David Granville reviews three new traditional music offerings from the highly respected Copperplate stable: The Factory Turn (Damian O' Brien and Oliver Loughlin); Parish Platform (Rattle The Boards); Rógaire Dubh (Lorcán MacMathúna)
The Factory Turn, Damian O' Brien and Oliver Loughlin (COPP 008)
FOR THEIR first recorded offering as a duet, Leitrim musicians Damian O'Brien (fiddle) and Oliver Loughlin (piano accordion) have succeeded in conjuring up the sort of uplifting mix of quality musicianship, clarity of tone and sheer exhilaration that will delight lovers of traditional Irish music everywhere.
Accompanied on various tracks by Artie McGlynn (guitar), Kevin Brehony (piano) and James Blennerhasset (double bass), the result is a no-nonsense set of tunes - reels, jigs, hornpipes, set dances and waltzes - reflecting both their own background and the wealth and breadth of Ireland's traditional musical heritage.
Altogether, it's the sort of quality you might expect from two young musicians who are steeped in Ireland's rich musical tradition and who have been playing and performing together since they were barely out of short trousers.
Despite their relative youth, O'Brien and Loughlin have plenty of experience under their belt. For the past fifteen years the pair have performed weekly in Cryan's pub in Carrick-on-Shannon and have been members of the renowned Inisfree Ceili Band for a decade.
The Factory Turn is as fine an example as you're likely to get of less meaning more. No frills, just plain musical genius. An absolute delight.
Parish Platform, Rattle The Boards (Doon Productions)
EIGHT YEARS on from the release of their self-titled debut album, Rattle The Boards have come up with another toe-tapping collection of traditional Irish dance tunes and songs.
Based around a nucleus of founder members Benny McCarthy (button accordionist), John Nugent (guitar/vocals), Pat Ryan (fiddle/banjo) and former guest singer John T. Egan (vocals), Rattle The Boards have produced an album that is unashamedly nostalgic in feel.
This time around featured guests include Jon Kenny (vocals), Decky O'Dwyer (trumpet), Donnchadh Gough (bodhran), Des Dillon (harmonica), Paul Ryan (accordion) and Bruno Staelhelin (percussion).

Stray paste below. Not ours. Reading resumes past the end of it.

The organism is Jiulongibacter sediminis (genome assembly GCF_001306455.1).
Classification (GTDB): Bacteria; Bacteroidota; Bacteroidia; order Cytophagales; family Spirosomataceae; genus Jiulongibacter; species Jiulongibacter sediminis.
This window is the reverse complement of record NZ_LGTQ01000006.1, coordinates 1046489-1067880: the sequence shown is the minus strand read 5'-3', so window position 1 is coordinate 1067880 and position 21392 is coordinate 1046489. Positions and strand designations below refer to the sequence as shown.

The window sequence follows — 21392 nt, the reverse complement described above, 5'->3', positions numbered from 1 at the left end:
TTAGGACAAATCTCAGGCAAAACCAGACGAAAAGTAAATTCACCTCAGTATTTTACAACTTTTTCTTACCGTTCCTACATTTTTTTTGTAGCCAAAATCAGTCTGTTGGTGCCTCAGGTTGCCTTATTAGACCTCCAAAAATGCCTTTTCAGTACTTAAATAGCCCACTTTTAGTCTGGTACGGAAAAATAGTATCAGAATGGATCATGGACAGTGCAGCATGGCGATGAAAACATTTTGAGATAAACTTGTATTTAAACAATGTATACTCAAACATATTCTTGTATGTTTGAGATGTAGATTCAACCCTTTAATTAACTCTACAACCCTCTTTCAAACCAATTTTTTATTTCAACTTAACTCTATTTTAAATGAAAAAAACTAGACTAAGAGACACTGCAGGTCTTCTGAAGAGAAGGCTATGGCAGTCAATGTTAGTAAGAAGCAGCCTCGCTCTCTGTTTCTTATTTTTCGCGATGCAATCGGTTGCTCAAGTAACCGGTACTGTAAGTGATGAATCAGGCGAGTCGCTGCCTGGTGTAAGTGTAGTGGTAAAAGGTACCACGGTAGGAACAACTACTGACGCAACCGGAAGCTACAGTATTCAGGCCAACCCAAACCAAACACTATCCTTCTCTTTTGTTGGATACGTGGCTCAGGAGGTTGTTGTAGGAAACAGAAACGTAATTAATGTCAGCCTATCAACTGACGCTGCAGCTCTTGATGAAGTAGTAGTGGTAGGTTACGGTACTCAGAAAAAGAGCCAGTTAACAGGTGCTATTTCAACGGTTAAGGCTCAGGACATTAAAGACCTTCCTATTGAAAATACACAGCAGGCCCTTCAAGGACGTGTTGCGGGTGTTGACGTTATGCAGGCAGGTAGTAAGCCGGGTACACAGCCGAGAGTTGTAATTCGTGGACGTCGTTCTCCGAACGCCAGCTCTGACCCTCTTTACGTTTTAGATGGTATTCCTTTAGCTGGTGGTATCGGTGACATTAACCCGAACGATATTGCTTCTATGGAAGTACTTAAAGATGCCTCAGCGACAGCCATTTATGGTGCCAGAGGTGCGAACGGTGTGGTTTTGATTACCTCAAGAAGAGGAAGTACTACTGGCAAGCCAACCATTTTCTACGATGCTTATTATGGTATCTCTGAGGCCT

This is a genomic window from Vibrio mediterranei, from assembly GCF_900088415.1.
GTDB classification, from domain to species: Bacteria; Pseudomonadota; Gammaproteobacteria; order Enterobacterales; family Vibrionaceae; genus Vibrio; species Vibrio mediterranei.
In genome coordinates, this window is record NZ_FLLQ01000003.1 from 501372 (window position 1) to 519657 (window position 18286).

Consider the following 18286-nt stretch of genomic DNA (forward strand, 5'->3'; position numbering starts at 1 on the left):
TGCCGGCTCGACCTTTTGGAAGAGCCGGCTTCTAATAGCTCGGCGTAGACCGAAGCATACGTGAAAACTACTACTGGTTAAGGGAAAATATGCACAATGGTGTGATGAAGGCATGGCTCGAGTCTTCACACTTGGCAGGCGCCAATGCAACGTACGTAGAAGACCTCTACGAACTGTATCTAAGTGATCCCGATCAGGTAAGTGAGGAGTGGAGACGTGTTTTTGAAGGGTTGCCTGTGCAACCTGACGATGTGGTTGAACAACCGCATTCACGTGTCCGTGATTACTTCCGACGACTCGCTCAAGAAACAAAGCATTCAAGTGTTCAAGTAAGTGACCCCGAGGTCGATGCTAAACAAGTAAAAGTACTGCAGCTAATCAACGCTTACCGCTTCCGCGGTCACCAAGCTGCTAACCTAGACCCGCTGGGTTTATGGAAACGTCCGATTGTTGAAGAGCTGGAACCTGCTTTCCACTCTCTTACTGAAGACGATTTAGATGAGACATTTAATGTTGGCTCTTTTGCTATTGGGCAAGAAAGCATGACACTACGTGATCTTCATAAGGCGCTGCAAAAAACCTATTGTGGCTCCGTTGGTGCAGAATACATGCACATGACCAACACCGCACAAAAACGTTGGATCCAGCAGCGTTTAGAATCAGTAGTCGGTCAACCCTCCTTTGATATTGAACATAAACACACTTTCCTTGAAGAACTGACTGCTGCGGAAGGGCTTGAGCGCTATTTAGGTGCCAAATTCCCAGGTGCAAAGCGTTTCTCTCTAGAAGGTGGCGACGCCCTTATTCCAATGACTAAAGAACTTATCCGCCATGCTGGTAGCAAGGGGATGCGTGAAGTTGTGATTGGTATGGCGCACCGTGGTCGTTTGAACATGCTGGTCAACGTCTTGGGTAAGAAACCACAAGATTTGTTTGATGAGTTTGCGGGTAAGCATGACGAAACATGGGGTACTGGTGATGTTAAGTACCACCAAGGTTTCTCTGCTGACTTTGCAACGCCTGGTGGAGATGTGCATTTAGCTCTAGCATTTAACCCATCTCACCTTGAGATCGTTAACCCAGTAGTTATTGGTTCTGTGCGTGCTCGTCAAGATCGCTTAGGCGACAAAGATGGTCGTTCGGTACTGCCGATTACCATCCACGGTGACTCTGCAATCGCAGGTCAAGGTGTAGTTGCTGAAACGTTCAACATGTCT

What could so easily have ended up as mere pastiche is anything but. This is entirely down to the excellent quality and vitality of the playing - though you'd hardly expect anything less from an ensemble that features two members of Irish traditional 'supergroup' Danu (McCarthy and Gough) and a bevy of renowned and respected musicians with more ceilis under their belt than you could shake a stick at.
While their unrepentantly backward-looking tribute pays homage to the musical culture of a bygone era it does so in style. Although their approach won't please everyone, you'll need a narrow mind and a cold heart not to find your spirit lifted and your feet tapping.
Sure, the album harks back to a time when virtually the sole purpose of music was to get folk on their feet. But, if these tunes and songs don't get you in the mood the volume's probably not up loud enough - either that or you're under the boards rather than in any position to rattle them.
Rógaire Dubh, Lorcán Mac Mathúna (Mac Mathúna)
LACKING EVEN a basic working knowledge of Irish, it was with some trepidation that this reviewer approached Lorcán Mac Mathúna's collection of sean-nós songs.
As it turns out, I needn't have worried as one of the main objectives of the Rógaire Dubh project has been to make traditional Irish-language songs more accessible to those without a good knowledge of Irish.
MacMathúna has gone about this in a number of ways.
On all but two songs in this collection from Connemara and the three Gaeltachts of Munster he has deliberately eschewed the traditional approach of unaccompanied singing.
Opting instead to work with a mixture of traditional and classical musicians - Mick O'Brien (pipes and whistle), Caoimhín Ó Raghallaigh (fiddle, hardanger and whistle), Helen Lyons (harp), Jane Hughes (cello) and Conor Lyons (bodhrán), MacMathúna has succeeded in delivering a contemporary twist to the haunting melodies of his traditional sean-nós repertoire.
An accompanying booklet includes translations and notes on the social, cultural or historical context of the songs. It also features a collection of images, reflecting the decay and regeneration of modern urban life and the artist's own city-dwelling background.
Mac Mathúna intention has not been to ignore or subvert 'tradition'. Rather it is an attempt to create musical interpretations which reflect his own influences while pointing to the undeniable fact that the very conditions that responsible for forming that tradition no longer prevail.
Rooted in the traditions of the past, these songs undeniably breath with the life of the present. As Mac Mathúna explains: "The thing about tradition... is that it is a living thing. It must have renewed relevance to each generation that partakes in it..."
No matter what language you speak, the result is both engaging and beautiful.
All of the above albums are available direct from Copperplate Distribution (www.copperplatedistribution.com)or from specialist suppliers such as the Four Provinces Bookshop in London
Connolly Publications Ltd, 244 Gray's Inn Road, London, WC1X 8JR
Copyright © 2008 David Granville